In 1849-50 he read to the academy of sciences an account of new investigations into the movements of the planets, and in 1853 presented to it tables of the sun's rotation, with the complete system of the small planets situated between Mars and Jupiter. In 1853, on the death of Arago, Leverrier succeeded to the title and authority of director of the observatory. During his tenure of this office he was much occupied in urging upon government a reform of the old method of observations, which caused much dispute between himself and his colleagues. In September, 1859, he communicated to the academy of sciences a movement of the perihelion of Mercury, which could be accounted for only by the supposition of another planet, or perhaps a series of small bodies, moving between it and the sun. This communication called forth Dr. Lescarbault's revelation of a discovery which he asserted that he had made at Orgeres as early as March 25, 1859, of a new planet, which received the name of Vulcan, and which was announced through Leverrier to the academy of sciences in the beginning of 1860. But subsequent researches have failed to establish the existence of such a planet.
On June 3, 1861, Leverrier communicated to the academy of sciences a letter on the constitution of the planetary system, and on the theory and tables of Mars. The following are the results presented in this paper: 1. There is between Mars and the sun a ring of asteroids whose united mass is comparable to that of. Mercury. 2. At the distance of the earth from the sun there is a second ring of asteroids, whose mass is nearly equal to the 10th part of that of the earth. 3. The united masses of the asteroids between Mars and Jupiter is nearly equal to the third part of the mass of the earth. 4. The masses of the last two groups are complementary to each other. Ten times the mass of the group at the earth's distance added to three times the united mass of the zone between Mars and Jupiter is nearly equal to twice the mass of the earth. In 1870 Leverrier found it desirable to withdraw from the office of director of the observatory, differences having arisen between himself and other eminent astronomers. Delaunay succeeded to the post, which he retained till his death by drowning, Aug. 5, 1872, soon after which Leverrier was reappointed. Shortly before this he had published an important memoir on the theories of the four exterior planets.
This is noteworthy as in part withdrawing the ideas promulgated in the paper of 1861, above mentioned. "It has been proved," says Leverrier, "that the matter of which no account had hitherto been taken in the theory of Mars ought to have been added to the earth itself, the estimate of the mass of our planet being one eighth too small." This of course relates to the recognition of the fact that the sun's distance is not so great as has been supposed. For the diminution of the sun's distance and of all the distances within the solar system (save the moon's alone), in the proportion of about 143 to 149, corresponds to the reduction of the relative masses of the sun and all the planets as compared with the earth in the proportion of (143)3 to (149)3, or roughly as 137 to 155; which is the same as saying that the earth's mass is increased relatively in the proportion of 155 to 137, or by about an eighth part. " With regard to Mercury," Leverrier proceeds, "this confirmation is not yet complete. Several astronomers have placed on record the passage over the sun's disk of various small bodies, which could be nothing else but very small planets, but it has not been possible to determine the orbit of any one of them.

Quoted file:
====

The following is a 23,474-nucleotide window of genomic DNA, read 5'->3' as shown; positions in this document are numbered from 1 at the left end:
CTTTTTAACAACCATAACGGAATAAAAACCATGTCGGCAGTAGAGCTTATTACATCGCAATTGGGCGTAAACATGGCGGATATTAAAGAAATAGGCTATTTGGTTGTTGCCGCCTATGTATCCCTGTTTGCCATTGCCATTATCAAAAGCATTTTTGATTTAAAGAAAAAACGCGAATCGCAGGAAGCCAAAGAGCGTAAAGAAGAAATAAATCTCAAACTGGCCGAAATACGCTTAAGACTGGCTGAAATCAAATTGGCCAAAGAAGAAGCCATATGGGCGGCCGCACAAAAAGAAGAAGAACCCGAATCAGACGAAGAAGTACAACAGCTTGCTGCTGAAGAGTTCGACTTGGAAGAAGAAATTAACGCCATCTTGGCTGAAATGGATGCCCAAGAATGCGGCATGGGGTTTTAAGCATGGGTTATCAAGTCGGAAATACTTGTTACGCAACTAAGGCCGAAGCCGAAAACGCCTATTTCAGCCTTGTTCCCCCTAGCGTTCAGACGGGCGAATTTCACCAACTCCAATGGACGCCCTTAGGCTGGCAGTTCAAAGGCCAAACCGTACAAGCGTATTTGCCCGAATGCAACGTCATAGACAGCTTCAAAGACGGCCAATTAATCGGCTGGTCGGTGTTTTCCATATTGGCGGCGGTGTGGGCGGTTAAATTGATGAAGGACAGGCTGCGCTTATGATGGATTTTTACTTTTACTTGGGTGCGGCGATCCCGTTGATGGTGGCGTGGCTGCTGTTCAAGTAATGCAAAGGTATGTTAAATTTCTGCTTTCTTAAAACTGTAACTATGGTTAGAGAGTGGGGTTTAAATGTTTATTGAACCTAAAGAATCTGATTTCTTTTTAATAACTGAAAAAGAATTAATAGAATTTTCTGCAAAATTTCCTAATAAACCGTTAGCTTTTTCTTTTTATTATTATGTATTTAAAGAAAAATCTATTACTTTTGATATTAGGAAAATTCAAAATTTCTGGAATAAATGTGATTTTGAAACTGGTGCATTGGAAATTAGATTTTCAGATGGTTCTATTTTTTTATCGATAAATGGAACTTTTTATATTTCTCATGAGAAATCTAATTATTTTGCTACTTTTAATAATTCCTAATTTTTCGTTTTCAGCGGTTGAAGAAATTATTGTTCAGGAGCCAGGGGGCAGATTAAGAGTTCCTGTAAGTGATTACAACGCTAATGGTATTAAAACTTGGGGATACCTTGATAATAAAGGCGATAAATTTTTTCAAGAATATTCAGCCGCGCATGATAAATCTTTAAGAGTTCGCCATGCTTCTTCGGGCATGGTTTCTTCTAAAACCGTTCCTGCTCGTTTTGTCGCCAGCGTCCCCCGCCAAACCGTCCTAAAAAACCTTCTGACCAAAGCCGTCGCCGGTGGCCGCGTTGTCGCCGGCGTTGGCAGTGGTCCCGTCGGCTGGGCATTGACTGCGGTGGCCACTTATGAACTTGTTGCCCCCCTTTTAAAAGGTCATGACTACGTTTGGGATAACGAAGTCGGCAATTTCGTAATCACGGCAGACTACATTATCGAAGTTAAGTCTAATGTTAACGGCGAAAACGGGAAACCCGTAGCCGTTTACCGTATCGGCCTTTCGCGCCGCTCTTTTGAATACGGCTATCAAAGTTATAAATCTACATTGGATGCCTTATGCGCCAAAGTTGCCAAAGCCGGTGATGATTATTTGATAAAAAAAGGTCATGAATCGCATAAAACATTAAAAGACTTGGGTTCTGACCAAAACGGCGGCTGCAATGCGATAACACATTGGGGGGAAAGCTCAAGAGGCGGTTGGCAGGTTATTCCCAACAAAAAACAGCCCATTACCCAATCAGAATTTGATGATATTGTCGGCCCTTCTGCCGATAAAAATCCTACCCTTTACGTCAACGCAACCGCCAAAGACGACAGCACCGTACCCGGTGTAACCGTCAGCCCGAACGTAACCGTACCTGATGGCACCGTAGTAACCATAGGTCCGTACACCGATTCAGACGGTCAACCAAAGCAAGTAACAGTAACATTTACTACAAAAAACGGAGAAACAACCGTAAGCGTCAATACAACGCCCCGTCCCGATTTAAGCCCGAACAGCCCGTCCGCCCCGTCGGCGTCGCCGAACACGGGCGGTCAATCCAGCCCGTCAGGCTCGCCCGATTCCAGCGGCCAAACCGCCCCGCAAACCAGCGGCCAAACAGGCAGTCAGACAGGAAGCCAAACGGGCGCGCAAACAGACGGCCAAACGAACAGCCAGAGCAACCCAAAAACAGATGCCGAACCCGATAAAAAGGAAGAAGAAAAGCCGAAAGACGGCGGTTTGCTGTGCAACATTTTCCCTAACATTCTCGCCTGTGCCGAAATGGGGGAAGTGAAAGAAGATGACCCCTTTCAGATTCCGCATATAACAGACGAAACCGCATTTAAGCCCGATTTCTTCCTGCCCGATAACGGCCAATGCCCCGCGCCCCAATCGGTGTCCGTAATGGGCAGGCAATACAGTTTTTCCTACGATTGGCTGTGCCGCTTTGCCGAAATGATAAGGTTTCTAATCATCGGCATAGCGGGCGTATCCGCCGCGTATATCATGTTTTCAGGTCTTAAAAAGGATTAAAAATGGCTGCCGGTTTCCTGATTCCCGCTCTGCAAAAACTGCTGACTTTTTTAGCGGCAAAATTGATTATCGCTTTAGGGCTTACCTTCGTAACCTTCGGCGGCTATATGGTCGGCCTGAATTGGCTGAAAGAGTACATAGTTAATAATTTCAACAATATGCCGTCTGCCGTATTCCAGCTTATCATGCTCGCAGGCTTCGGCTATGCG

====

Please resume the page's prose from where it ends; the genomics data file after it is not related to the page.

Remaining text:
Whether we have to deal with the action of a certain number of small masses, or with that of matter distributed in the neighborhood of the sun, the theory of Mercury has been determined with considerable care, and the transits of the planet over the sun's disk furnish us with observations too precise to admit of any doubt of the accuracy of our results, especially as they have been obtained in the same manner as for Mars; and for this latter planet the confirmation which the theory has received leaves nothing more to be desired." He then recommends corresponding researches into the theory of the four large planets, as they would furnish us with data concerning any matter still unknown to us that may be situated in those regions. It is probable that the greater part of Leverrier's time will hereafter be given to this important subject.